Vitamin K and Health

No, Covid isn’t the only think worth talking about, at least regarding health.

Apparently, we are still learning about the benefits of K. What we’ve established is that:

Vitamin K functions as a coenzyme for vitamin K-dependent carboxylase, an enzyme required for the synthesis of proteins involved in hemostasis (blood clotting) and bone metabolism, and other diverse physiological functions .

NIH(1)

It’s routine for patients with clotting issues to receive injections of vitamin K prior to any surgical procedure. K is also routinely administered to newborns.

Vitamin K is also associated with improved bone density, reduced risk or fracture, and reduced risk of osteoporosis.

Low levels of K are associated with vascular calcification, one of the risk factors for heart disease.

What’s new is animal research that suggests that K can serve to reduce the risk of dementia and preserve brain function as people age.(2)

The problem with K is that the body doesn’t store it. Most vitamin K is eliminated through urine or defecation. That means that the body needs a regular intake to maintain adequate levels.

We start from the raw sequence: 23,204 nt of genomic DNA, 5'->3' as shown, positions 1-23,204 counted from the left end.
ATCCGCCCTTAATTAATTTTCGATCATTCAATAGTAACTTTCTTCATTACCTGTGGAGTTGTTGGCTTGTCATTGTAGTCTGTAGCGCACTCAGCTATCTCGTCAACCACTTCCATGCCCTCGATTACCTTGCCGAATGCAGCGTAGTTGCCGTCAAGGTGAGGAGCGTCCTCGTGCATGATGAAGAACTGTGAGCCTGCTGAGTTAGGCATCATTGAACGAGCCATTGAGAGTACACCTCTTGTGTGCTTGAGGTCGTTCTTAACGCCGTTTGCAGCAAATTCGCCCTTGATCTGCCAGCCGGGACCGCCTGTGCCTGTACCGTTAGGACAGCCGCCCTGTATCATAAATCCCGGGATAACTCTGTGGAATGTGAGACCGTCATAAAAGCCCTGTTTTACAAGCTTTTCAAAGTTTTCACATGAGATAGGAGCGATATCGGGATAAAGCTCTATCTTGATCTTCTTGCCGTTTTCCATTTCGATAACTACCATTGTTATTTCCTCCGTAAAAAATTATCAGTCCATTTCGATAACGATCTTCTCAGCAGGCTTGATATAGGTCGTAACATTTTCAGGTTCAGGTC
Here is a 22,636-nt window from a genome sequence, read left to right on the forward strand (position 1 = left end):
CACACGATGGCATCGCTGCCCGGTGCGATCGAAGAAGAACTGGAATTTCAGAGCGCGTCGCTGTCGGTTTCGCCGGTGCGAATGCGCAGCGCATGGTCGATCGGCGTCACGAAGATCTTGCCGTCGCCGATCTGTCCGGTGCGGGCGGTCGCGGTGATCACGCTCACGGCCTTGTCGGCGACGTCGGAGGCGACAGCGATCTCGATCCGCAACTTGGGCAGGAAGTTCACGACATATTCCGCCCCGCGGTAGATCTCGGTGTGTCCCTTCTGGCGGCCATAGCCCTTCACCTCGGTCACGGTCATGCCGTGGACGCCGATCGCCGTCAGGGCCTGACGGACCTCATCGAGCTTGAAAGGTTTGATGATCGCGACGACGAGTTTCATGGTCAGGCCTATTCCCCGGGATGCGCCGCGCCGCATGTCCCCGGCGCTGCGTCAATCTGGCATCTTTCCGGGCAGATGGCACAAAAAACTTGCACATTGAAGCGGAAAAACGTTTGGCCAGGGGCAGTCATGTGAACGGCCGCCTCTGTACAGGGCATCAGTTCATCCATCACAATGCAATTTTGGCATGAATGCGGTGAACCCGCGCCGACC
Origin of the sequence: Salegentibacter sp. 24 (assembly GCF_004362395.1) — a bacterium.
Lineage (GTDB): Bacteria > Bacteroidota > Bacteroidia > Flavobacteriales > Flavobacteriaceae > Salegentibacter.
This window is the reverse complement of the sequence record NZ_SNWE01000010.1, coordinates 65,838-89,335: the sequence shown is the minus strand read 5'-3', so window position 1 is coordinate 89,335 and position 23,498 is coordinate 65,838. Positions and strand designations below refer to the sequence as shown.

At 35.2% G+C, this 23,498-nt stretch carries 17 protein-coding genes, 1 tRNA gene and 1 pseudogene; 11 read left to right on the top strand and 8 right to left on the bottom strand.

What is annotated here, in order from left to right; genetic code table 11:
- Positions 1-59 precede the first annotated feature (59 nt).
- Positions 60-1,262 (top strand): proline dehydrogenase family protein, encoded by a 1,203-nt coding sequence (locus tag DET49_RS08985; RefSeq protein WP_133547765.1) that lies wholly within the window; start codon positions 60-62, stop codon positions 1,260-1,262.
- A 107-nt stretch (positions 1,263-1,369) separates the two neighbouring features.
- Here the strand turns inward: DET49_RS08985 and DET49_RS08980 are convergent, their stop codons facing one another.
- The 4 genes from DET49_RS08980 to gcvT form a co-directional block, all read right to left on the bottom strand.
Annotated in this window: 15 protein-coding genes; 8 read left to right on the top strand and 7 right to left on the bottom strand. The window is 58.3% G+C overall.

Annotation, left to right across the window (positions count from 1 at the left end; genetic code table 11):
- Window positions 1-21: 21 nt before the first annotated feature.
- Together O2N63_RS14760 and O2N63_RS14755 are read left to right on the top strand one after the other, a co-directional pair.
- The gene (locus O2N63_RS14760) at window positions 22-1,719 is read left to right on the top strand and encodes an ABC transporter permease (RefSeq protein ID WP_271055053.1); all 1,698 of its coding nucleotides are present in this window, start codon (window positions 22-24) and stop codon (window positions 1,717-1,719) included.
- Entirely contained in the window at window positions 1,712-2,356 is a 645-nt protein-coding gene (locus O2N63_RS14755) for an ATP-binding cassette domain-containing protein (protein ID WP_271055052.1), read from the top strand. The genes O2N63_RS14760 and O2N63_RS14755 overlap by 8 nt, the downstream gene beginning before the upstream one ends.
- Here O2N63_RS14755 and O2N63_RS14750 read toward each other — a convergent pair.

The primary sources of K are green leafy vegetables such as kale, spinach, broccoli, turnip greens or collard greens. K can also be taken as a supplement.

There are three conditions that might require limitations on the intake of K, and certainly merit a discussion with your doctor:

  • If you have liver disease
  • If you have kidney disease
  • If you are taking a medication to reduce blood clotting, such as warfarin.

People who have undergone weight loss surgery or who have certain gastrointestinal disorders (e.g., cystic fibrosis, celiac disease, ulcerative colitis, and short bowel syndrome) may have trouble absorbing K from food. These people will require supplements.

Finally, it’s worth noting that a screen for K levels isn’t routine in physical exams. Patients with known clotting issues will get the test, others may not unless they ask for it. Your health insurance shouldn’t have a problem with the test if the doctor requests it. (Of course, “should” is the least meaningful word in the English language.)

Sources:

  1. https://ods.od.nih.gov/factsheets/VitaminK-HealthProfessional/
  2. https://www.medicalnewstoday.com/articles/vitamin-k-may-be-helpful-for-people-at-risk-of-dementia?utm_source=Sailthru%20Email&utm_medium=Email&utm_campaign=MNT%20Daily%20News&utm_content=2022-04-13&apid=32823411&rvid=1d7fc4fbc41da35ed0d96c59f74ddf89434ecc148ef542006495aeba1450e27c#Vitamin-K-quick-facts
  3. https://www.ncbi.nlm.nih.gov/books/NBK551578/
  4. https://pubmed.ncbi.nlm.nih.gov/7823718/
  5. https://www.webmd.com/vitamins/ai/ingredientmono-983/vitamin-k

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